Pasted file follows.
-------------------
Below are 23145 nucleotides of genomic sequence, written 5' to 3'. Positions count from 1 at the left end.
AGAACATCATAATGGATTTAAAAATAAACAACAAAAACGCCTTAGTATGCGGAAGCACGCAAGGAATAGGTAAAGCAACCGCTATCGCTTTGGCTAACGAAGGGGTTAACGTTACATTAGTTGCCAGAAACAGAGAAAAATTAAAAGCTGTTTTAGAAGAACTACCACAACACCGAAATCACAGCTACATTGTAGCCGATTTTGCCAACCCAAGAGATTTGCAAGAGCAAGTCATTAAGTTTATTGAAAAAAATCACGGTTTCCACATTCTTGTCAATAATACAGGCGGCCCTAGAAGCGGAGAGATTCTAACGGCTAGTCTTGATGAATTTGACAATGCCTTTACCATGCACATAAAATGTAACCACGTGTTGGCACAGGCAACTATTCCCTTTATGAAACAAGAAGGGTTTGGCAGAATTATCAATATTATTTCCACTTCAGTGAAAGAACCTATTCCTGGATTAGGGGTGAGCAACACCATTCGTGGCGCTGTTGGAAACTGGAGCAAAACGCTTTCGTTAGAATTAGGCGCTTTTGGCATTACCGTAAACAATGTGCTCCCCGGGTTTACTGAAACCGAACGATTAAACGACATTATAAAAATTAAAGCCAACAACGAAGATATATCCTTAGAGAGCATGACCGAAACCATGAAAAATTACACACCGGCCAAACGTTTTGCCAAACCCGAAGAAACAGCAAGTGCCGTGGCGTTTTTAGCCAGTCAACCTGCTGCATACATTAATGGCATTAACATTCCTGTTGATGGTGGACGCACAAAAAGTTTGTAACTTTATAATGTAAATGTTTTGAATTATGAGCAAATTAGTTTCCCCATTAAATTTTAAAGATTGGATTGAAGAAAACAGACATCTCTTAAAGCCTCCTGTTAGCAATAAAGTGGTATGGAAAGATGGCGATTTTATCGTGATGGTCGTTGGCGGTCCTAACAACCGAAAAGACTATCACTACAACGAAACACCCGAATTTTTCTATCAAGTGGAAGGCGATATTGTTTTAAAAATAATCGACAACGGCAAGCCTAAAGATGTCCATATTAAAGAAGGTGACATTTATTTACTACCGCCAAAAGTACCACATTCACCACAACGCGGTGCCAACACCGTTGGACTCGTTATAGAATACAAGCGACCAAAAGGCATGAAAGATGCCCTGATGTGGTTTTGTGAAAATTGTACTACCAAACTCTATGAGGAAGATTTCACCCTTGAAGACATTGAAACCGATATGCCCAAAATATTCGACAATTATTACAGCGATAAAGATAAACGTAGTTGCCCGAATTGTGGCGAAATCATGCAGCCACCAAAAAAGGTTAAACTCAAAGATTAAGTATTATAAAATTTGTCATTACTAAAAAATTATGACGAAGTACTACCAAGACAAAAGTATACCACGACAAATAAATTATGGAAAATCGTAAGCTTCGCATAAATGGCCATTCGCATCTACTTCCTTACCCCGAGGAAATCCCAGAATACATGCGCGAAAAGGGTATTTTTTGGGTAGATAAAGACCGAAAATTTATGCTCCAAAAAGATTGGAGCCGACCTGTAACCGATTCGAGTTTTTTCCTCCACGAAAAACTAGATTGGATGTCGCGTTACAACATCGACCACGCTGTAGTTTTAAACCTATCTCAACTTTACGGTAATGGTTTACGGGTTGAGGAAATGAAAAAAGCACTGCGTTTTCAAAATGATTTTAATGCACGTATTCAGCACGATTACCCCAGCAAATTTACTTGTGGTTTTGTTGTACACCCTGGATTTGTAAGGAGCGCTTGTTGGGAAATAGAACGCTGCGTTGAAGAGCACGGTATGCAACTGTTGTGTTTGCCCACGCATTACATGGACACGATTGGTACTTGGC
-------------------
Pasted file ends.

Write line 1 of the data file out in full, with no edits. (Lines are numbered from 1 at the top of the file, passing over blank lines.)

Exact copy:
Below are 23145 nucleotides of genomic sequence, written 5' to 3'. Positions count from 1 at the left end.